You don't want to mess with the government, so you'd better make sure your sales tax and payroll liabilities are crown-molding quality. But if you remember paying for a tube of caulk with pocket cash, and you can't find the sales slip, it's better to throw in an approximate figure than to not enter anything — don't spend 20 minutes searching for the slip. And while it's important to invoice your customers for all expenses incurred during their projects, I have seen too many instances where contractors are missing a slip or two, or got confused about an item they forgot to write down, and wind up holding the invoice until they're certain the figures on it are 100% correct. (I have seen two-year-old stacks of such invoices!)

Meanwhile, the billing delay hurts their cash flow, disrupts the payment schedule, gives the customer time to use up his money on something else, makes the contractor look unprofessional (or too profitable to care!), and clutters up the contractor's To Do List. Better to send out a nearly accurate invoice, get the cash, identify and fix the hole in your system that led to the confusion, and then move on.

In a perfect world, your system would keep track of every penny, and your framing would be accurate to 1/32 inch. But reality requires you to spend your time where it does the most good and not let your business get bogged down in excessive detail.

Melanie Hodgdonis a business systems consultant for builders in Bristol, Maine.

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Earthquakes and Hurricanes to Order

The next time Stockton, Calif., is battered by an earthquake or hurricane-force winds, the newly opened Tyrell Gilb Research Laboratory would seem to be the ideal place to take shelter. Its heavily reinforced, 3-foot-thick concrete foundation was specifically engineered to absorb the enormous forces characteristic of either type of disaster. At the Gilb lab, though, those forces are generated inside the building itself.

The new state-of-the-art seismic research lab was built for Simpson Strong-Tie, the Dublin, California-based manufacturer of metal structural connectors, shear walls, and anchor systems. Simpson's new facility isn't the first earthquake simulator in the region. Two California universities and one in neighboring Nevada have their own seismic research facilities, but according to Simpson's building systems research and development manager Steve Pryor, university-based research tends to focus on heavy concrete and steel structures. "To most researchers, wood just isn't very sexy," he says. The Stockton facility, on the other hand, was designed from the ground up to evaluate the performance of wood-framed wall sections. To simulate various floor and roof loads, researchers can easily add to test assemblies anywhere from 1,000 to 36,000 pounds of weight in 500-pound increments. Each test assembly is shaken in only one degree of freedom, instead of being simultaneously shaken from side to side, up and down, and front to back, as on a conventional shake table. In addition to its wall-shaking capabilities, the new lab also has the machinery needed to bend test walls forcefully out of shape. Two large cyclic test frames simulate any desired wind loads by applying force directly to wall sections with hydraulic pistons.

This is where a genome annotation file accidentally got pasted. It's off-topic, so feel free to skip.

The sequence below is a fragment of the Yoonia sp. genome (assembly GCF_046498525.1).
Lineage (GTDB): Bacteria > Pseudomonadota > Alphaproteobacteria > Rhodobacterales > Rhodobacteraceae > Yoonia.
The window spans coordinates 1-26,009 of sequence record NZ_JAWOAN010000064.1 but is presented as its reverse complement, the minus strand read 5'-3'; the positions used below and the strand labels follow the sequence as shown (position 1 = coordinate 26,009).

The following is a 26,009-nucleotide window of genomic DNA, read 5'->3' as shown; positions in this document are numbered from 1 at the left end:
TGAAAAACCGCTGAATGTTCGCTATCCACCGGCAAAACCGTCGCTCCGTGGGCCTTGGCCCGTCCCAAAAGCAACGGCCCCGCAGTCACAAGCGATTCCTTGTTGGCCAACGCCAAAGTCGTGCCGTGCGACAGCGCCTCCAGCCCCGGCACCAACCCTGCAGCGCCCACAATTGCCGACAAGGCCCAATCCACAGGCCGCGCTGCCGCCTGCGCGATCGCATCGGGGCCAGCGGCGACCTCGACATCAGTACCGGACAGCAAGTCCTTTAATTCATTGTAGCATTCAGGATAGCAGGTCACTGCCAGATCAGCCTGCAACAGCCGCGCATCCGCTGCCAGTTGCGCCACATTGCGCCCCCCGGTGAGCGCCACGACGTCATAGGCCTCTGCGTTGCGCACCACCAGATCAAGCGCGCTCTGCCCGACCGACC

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A three-story wall section is mounted on a shake table at Simpson Strong-Tie's Stockton, Calif., test facility (left). After a good shaking (right), it shows extensive damage, including cracked plates and buckled sheathing. The arrows indicate where the headers above the second-floor opening have separated from the king studs.

In July, guests at the official opening of the $10 million facility were treated to a sobering look at how much force an earthquake involves and its possible effect on a wood-framed wall. When a three-story wall section was subjected to a side-to-side shake comparable to the 1994 Northridge quake, the third story seemed to whip back and forth more rapidly than the second story, which in turn moved more than the first. But within a few seconds, the second-floor framing was so badly damaged — the plates shimmying, ganged studs separating from one another and the sheathing, and the OSB sheathing itself pulling away from the nails — that it lost its ability to transfer shear forces to the story above. The less visibly damaged third floor appeared almost to stop moving, even as the two lower floors continued to lash from side to side.

When all movement finally stopped and the cracking of tortured framing lumber faded to momentary silence, a sound seldom associated with severe earthquakes was heard — a spontaneous burst of cheers and applause. (To see a video of the demonstration, go to Simpson's website at www.strongtie.com/about/lab.html.)

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Offcuts

The West Virginia state agency with the worst record for workers' comp claim expenses is the Workers Compensation Division, reports the Wheeling News-Register. A state official said most of the claims are based on carpal tunnel injuries. The agency plans to increase safety training efforts, but a News-Register editorial suggested that the high claims rate might be related to agency employees' inside knowledge of how to "play the system."

Forty thousand women showed up at Home Depot for ladies-only classes on remodeling and fix-it techniques last summer, reports the Hartford Courant, pointing up the growing importance of women in the remodeling market. Women make up about half the shoppers at DIY chain stores, but one survey indicated that they make 80% of the decorating and home improvement decisions. About half of single mothers, a growing segment of the public, own their own homes; in 2001 a million houses were bought by single moms. And a Lowe's survey found that 94% of women complete at least one home improvement project every five years.

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Flood damage to a Rockbridge County, Va., home in the aftermath of Hurricane Isabel upset the owner so much that he burned the building down, the Washington Times reported. Homeowner Donnie Clark said he poured diesel fuel into the uninhabitable building and lit it on fire because he "couldn't stand to look at it anymore." Around 800 homes across the state were totaled by the storm, Virginia Governor Mark Warner told reporters.